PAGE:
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CBI asking for more Government Guidance to help firms ramp up workplace Covid testing

Covid Test

 @CBItweets – Workplace testing key to paving the way for safe reopening – but further employer support crucial

Boosting workplace testing can protect staff and help pave the way for safe economic restart in 2021. And close collaboration with the Government is key to help more businesses build up expertise. 87% of businesses are not currently testing in the workplace, according to new CBI data.

Huge progress has been made in rolling out the vaccine and delivering rapid mass testing. Workplace testing could further strengthen the nation’s pandemic arsenal. Some firms are already leading the way, supporting staff in administering tests.

Greater government support is now needed to help more employers offer testing. Supplementary questions added to the latest CBI economic surveys – conducted between 17 December and 14 January, with 638 respondents – revealed lack of expertise & unclear guidance (32% of respondents who are not testing employees selected this as an issue) and operational, logistical/regulatory complexity (31%) as some of the main barriers.

Currently 14% of manufacturing and services firms are testing staff. The figure for the distribution sector is just 7%. Of those not currently testing employees (87% across all three sectors), only 9% plan to start.

Since the data was collected, the Department of Health and Social Care has announced a scheme to help firms in England with asymptomatic testing for staff unable to work from home. Details, including eligibility are available here. Business and government must continue working together to overcome remaining challenges.

Matthew Fell, CBI Chief UK Policy Director, said:

“Rapid mass testing is an essential element of the UK’s fight against Covid-19, helping those unable to work from home to operate safely, while also catching new cases.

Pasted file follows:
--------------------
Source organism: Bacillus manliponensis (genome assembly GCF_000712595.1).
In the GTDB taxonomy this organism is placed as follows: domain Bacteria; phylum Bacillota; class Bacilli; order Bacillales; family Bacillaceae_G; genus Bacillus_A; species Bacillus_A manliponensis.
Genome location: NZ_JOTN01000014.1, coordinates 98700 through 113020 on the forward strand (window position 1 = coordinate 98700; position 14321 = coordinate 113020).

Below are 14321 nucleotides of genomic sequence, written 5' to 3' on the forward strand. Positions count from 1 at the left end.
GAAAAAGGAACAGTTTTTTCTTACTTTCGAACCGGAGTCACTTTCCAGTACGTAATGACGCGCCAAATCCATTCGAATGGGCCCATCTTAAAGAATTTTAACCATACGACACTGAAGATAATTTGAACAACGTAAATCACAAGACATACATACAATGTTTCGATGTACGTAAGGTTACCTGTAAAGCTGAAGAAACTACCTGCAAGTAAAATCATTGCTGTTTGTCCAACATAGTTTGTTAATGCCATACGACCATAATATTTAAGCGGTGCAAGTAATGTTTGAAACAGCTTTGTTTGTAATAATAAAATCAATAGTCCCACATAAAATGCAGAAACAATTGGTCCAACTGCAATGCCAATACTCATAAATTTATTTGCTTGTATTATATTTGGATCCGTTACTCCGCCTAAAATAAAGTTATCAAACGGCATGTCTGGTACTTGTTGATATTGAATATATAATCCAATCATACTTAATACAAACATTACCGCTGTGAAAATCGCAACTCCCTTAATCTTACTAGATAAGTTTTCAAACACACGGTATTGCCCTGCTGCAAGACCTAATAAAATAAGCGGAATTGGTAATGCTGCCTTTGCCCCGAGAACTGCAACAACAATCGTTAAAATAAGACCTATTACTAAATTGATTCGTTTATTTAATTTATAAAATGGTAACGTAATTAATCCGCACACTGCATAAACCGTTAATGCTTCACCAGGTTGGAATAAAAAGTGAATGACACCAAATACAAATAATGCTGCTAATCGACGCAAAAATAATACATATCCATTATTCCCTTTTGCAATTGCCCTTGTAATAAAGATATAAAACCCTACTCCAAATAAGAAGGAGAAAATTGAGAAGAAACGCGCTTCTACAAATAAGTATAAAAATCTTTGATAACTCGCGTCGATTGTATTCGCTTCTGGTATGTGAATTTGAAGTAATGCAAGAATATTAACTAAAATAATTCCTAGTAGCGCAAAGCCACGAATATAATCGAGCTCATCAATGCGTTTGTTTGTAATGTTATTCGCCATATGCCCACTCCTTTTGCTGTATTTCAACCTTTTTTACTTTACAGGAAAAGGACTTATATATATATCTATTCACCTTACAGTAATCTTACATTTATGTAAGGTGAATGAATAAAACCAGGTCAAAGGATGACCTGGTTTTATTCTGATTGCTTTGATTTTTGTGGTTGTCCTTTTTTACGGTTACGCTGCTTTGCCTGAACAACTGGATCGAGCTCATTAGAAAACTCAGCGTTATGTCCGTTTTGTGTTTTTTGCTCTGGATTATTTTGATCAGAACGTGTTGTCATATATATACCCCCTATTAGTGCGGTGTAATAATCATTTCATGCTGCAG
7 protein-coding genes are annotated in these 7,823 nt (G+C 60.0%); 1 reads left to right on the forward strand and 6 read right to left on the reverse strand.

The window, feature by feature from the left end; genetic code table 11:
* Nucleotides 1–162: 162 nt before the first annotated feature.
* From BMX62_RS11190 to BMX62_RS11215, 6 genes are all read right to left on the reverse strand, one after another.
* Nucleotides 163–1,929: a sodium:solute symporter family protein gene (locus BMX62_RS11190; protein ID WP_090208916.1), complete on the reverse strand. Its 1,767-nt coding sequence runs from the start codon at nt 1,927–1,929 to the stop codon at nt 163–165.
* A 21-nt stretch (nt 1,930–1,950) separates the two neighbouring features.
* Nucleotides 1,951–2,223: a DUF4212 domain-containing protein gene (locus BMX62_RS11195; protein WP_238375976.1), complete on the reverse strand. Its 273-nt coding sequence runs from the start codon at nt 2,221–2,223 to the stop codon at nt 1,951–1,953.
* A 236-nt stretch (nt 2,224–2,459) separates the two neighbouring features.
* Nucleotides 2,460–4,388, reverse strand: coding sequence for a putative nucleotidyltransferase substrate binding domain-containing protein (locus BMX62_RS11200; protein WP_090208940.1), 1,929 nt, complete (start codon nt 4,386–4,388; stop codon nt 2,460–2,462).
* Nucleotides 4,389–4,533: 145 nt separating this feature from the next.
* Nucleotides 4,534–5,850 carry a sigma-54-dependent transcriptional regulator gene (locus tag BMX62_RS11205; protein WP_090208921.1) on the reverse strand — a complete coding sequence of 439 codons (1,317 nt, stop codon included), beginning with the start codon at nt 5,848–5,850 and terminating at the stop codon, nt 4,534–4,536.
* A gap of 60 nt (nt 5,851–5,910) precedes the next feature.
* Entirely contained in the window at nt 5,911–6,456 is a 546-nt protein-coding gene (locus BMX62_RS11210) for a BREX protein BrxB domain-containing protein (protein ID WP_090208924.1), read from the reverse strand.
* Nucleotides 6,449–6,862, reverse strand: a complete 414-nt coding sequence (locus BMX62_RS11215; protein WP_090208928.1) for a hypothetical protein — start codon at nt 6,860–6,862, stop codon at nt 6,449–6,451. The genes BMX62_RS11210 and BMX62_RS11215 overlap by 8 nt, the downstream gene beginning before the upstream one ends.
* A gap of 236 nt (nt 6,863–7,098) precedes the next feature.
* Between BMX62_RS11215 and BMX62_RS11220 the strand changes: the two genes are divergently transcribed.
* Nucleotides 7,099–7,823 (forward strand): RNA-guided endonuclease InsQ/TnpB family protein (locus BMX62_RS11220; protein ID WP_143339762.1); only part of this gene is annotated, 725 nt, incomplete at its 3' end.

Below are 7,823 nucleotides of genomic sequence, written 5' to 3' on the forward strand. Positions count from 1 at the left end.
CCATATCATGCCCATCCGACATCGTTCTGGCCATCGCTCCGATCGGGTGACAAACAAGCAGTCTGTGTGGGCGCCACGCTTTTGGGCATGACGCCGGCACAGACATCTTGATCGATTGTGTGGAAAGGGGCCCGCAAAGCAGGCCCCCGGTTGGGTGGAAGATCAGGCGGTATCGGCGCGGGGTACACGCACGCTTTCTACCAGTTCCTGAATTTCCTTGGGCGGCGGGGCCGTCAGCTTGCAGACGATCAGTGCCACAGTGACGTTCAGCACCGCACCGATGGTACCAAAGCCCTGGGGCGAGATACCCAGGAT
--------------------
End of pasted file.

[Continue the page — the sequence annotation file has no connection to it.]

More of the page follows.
“As we look to get the economy fully operational later this year, firms see workplace testing as another vital way of protecting the health of staff and shielding society from transmission. But right now, the number of tests being taken in workplaces is a fraction of where we need to get to.

“Lockdown and the work from home guidance before that explain some of this, but not all.  Encouraging businesses and helping them prepare to rollout workplace testing should form an essential plank of a return to normality in 2021. It will help create greater confidence among staff and employees, and when the time comes, support the reopening of the economy.

“Guidance supplied by the Department of Health and Social Care for firms in England is hugely welcome, offering greater clarity. We will continue to work closely with the government and our members to ensure support is in place for employers navigating logistical challenges.”

Supplementary workplace testing questions in the latest CBI Growth Indicator also revealed:

  • The vast majority of firms carrying out workplace testing plan to continue doing so over the next three months (94%).
  • 87% do not currently offer testing, citing the following factors:
    • Availability of NHS testing for individuals (37%)
    • Lack of expertise and unclear guidance (32%)
    • Operational, logistical, and/or regulatory complexity of offering testing (31%)
    • Roll-out of the vaccine (27%)
    • Cost of testing (25%)
    • Low confidence in perceived value of testing (25%)
  • Of the 87% of firms not currently offering testing, 69% are not planning to offer testing in the next three months. 22% of firms said they did not know.
    • Around 14% of manufacturers who aren’t currently testing said they would start testing in the next three months, with 48% saying they wouldn’t be testing and 39% saying they weren’t sure.
    • In distribution, 9% of businesses who aren’t currently testing said they would start in the next three months. 63% of firms said they wouldn’t start testing. 28% said they were unsure.
    • For services, 7% of firms not currently testing said they would start to test in the next three months. The figure for those planning to continue to not test is 78%. 15% said they were unsure.

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